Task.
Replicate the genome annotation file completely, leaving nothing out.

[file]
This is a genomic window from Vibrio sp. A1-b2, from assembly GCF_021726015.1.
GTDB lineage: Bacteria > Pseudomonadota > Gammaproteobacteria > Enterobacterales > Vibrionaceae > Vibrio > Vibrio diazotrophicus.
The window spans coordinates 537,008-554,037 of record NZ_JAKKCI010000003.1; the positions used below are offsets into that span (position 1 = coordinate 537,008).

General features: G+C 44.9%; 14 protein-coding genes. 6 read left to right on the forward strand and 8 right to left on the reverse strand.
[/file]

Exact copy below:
This is a genomic window from Vibrio sp. A1-b2, from assembly GCF_021726015.1.
GTDB lineage: Bacteria > Pseudomonadota > Gammaproteobacteria > Enterobacterales > Vibrionaceae > Vibrio > Vibrio diazotrophicus.
The window spans coordinates 537,008-554,037 of record NZ_JAKKCI010000003.1; the positions used below are offsets into that span (position 1 = coordinate 537,008).

General features: G+C 44.9%; 14 protein-coding genes. 6 read left to right on the forward strand and 8 right to left on the reverse strand.